When looking at quad records, Vanderbilt’s is not as impressive as Kentucky’s and Texas A&M’s. It is most certainly not 60 spots worse, however. 

The Commodores have slightly worse resumes than Auburn and Michigan State, both of whom are firmly in the tournament. 

Rutgers can be found in the Last Four In section of many bracketologists’ lists, and no further than the first four out. The Scarlet Knights have lost six of their last eight. 

While the TVI makes sense on paper in terms of evening the playing field between disproportionate scheduling, it is flawed and unbalanced in reality. For instance, even after three Quad 1 wins and three Quad 2 wins in their recent hot streak, Vanderbilt has gone from 93rd to 82nd in NET since Jan. 30. Iowa State beat Baylor on the road on March 4 and climbed nine spots in one night. Truthfully, I cannot explain this disparity.

The good ‘ol eye test

Most of this article has been spent breaking down data. Ironically, heavy reliance on data is a major issue in college basketball. Why have a selection committee if the NET is so heavily advertised as the primary factor in a team’s tournament resume? College football similarly uses a committee for postseason selection, but there is no signature algorithm promoted as a realistic representation of where each team stands. 

The committee claims that the NET is just one factor in finalizing which teams get into the tournament. Fans are told the eye test still matters, and the way teams are playing down the stretch is important. 

Vanderbilt has unequivocally passed the eye test of late. After a 3-6 conference start, the Commodores resembled a bull in a china shop after the Alabama loss, running through the conference to finish 11-7. The SEC coaches recognized this prowess, recently naming Jerry Stackhouse SEC Co-Coach of the Year. Liam Robbins was playing some of the best basketball in the country, and Jordan Wright has quickly picked up the slack when Robbins was ruled out for the season. If you started watching Vanderbilt Men’s Basketball in February, you would send Vanderbilt to the tournament without a second thought, so the “‘Dores are hot” criteria is covered.

Even Vanderbilt’s non-conference losses appear less detrimental through the eye test. Every one of these losses either came to a conference champion or a cemented tournament team. If the committee truly does consider all relevant information, it should see these losses and understand that NET is not giving Vanderbilt enough credit for what it has done this year.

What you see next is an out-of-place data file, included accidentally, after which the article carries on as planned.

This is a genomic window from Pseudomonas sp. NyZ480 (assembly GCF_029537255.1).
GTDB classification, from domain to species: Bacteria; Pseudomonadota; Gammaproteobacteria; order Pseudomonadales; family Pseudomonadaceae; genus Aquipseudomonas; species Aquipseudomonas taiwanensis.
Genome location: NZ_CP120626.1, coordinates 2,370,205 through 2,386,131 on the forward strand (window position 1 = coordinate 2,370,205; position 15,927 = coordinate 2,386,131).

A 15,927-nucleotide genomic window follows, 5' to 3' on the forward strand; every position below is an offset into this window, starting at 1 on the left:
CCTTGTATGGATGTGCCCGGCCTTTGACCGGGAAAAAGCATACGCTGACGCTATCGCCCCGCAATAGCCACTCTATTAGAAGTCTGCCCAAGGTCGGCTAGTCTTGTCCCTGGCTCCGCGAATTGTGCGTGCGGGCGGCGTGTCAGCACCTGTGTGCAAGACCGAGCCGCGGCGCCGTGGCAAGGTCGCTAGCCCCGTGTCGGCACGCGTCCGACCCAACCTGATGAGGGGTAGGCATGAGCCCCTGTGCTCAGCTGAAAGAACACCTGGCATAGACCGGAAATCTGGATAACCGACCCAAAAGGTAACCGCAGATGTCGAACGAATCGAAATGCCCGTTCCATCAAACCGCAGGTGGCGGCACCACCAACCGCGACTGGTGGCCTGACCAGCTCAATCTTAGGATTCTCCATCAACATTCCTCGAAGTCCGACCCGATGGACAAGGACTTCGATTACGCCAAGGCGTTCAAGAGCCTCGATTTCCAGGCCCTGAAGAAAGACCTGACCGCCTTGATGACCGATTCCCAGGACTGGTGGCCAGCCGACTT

The SEC is currently projected to have seven or eight teams in the tournament, per ESPN’s Joe Lunardi. Unless Vanderbilt loses its first game in the SEC tournament in Nashville this weekend, the Commodores should be one of those teams. At the moment, it appears that the committee may give an at-large bid to 10th-place Arkansas (19-12 overall) and to 9th-place Mississippi State (20-11 overall) over the Commodores. Vanderbilt finished tied for 4th place in the SEC and beat both of these teams the only times they played, and, along with Texas A&M, has won the most games in the SEC since February 1st. 

If the Commodores are not invited to their first NCAA Tournament since 2017 this year, the selection committee may as well just have the computers decide the field anyway.  

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About the Contributors
Jesse Goldman
Jesse Goldman, Former Staff Writer
Jesse Goldman (’23) was a Staff Writer for The Vanderbilt Hustler. He joined the staff in the first semester of his freshman year as a sports writer. Jesse also is the host of The Golden Hour with Jesse Goldman, a general sports talk show on Vanderbilt Radio. He majored in human and organizational development major in Peabody College. When not writing or in the radio studio, Jesse can be found stressing over his beloved Philadelphia sports teams.    
Lindsey Jorda
Lindsey Jorda, Former Social Media Director
Lindsey Jorda (‘23) is double majoring in neuroscience and psychology in the College of Arts and Science. When not working for The Hustler, she loves reading, listening to music, watching movies and playing with her dog. She can be reached at [email protected].